Sunday, November 11, 2012

How Should Republicans Govern the Next Four Years

I am writing five days after the November 6th election. Reading as much of the post-election analysis as my time admits I can't help but wonder how the Republicans in the House, Senate and in the state held offices might try to govern in light of the re-election of Barack Obama and the retention of the Senate by the Democrats.

Only a few items come to mind. In no particular order, the States should muscle up their 10th Amendment rights. The coercive scheme in place between the state and federal government that has gone on for decades should be challenged. States are co-equal units of government with more authority over a larger scope of government responsibility than is commonly known. Time for a few trips to the woodshed behind the supreme court.

The House of Representatives needs to understand the reasons that the House was designed with two features that are unlike their counterparts in the Senate and the other branch, the Executive. Those are popular vote and power of the purse. The popular vote, coming every two years as it does, was a means of keeping government close to the will of the people. It is the design for true self-government. The Senate gets six year terms and are voted in statewide which can be an effective insulator from the will of the people. The Executive being chosen nationally for four years is also insulated from a close association with the people.

The other feature in the Constituion designed for the House of Representatives is the power of the purse. All bills containing provisions to tax or spend must originate in the House. This power is designed to direct the efforts of the government to the will of the people. The current house leadership exercises this power somewhat weakly. When the Speaker says that the House cannot pass a budget without the concurrence of the Senate and President he is correct. When he says he must bend to their will he is not correct. That may be the compromising way to sign a budget into law but it is not a requirement that the House needs to compromise. The House can and should hold the government hostage to its budgetary and tax policy direction. Its a duty they have as evidenced by the power they were given.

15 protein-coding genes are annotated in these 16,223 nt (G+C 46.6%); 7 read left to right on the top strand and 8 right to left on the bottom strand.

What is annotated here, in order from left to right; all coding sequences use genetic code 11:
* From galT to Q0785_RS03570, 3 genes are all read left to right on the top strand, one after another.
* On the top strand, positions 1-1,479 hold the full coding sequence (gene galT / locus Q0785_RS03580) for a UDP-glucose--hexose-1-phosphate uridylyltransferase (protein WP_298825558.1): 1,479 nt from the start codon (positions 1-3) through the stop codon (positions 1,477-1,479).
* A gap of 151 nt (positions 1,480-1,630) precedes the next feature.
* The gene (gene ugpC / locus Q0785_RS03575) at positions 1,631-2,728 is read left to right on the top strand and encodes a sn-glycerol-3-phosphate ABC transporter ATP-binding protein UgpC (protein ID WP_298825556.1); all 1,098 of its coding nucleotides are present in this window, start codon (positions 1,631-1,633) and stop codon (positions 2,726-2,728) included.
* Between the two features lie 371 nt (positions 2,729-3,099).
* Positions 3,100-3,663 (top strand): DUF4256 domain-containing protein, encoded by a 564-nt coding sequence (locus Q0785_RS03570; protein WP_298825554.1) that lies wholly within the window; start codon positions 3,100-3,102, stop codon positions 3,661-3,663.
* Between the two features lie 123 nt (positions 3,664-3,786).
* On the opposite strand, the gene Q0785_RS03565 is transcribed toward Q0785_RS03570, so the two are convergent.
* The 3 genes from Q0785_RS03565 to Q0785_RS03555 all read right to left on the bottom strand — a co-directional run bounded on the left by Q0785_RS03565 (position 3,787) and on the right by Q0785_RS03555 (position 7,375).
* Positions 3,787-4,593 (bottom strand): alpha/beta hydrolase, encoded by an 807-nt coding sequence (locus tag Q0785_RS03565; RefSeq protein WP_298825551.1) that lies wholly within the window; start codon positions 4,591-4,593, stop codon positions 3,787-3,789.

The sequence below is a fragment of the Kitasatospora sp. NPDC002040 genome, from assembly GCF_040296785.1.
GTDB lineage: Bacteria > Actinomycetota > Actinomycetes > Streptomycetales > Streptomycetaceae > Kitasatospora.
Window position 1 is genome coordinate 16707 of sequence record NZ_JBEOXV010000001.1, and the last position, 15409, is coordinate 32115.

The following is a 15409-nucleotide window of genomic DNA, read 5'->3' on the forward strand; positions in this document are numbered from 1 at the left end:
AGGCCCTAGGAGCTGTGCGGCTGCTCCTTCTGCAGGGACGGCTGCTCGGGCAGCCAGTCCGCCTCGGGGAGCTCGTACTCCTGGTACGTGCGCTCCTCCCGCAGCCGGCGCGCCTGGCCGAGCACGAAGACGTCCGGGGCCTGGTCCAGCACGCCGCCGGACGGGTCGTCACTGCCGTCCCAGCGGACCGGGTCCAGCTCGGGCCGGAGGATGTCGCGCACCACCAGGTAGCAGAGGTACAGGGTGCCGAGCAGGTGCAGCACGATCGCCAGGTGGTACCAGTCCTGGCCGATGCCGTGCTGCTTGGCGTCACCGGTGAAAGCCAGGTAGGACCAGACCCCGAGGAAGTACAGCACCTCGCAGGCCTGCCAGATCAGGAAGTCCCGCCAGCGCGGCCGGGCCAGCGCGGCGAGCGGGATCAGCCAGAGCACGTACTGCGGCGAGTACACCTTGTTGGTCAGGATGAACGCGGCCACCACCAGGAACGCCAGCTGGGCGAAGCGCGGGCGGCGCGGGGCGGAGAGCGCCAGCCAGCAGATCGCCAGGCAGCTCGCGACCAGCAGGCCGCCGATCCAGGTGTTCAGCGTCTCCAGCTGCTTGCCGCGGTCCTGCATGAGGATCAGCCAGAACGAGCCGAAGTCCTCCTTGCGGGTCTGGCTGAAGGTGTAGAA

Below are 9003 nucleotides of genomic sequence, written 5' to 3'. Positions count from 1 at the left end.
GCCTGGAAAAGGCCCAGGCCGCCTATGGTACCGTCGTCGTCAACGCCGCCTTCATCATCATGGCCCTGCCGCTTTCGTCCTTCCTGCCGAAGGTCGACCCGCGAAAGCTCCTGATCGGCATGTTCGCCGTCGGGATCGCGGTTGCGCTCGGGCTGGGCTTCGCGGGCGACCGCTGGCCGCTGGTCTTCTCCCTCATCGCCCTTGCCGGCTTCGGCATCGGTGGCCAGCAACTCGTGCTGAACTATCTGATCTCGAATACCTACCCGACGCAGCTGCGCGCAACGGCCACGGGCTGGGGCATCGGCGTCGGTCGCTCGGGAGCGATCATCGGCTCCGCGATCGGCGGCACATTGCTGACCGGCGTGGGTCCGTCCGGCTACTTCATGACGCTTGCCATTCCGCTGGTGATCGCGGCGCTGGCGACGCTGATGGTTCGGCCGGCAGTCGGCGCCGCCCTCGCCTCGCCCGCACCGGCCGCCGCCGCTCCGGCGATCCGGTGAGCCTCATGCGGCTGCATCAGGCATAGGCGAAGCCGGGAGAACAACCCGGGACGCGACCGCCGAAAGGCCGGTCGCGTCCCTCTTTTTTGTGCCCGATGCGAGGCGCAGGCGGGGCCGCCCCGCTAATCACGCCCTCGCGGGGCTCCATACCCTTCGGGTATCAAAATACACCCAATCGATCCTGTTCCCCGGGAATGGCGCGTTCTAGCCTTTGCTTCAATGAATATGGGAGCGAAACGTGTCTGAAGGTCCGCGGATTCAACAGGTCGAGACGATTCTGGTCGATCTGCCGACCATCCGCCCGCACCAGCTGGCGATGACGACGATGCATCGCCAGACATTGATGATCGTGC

The Executive function is to carry out the will of the people as expressed through their House representatives. The Senate function is not to trump the House but to curb its tendencies to extremes. When either the Senate or the Executive attempt to co-opt the power of the House to set tax and spend policy it is the duty of the House to shut government down pending a return to their rightful duties, the Senate and Executive. This also ought to be the check designed to curb the power grabs of the bureaucracy. The House is the protectorate branch of the people. The Senate is the protectorate branch of the States. The Executive is the protectorate branch of the political entity called the United States. The constitution empowers each to be able to fulfill their duty and checks them each from usurping the powers of the others, provided the others jealously guard their powers. 

Its up to the House to protect us during the next four years.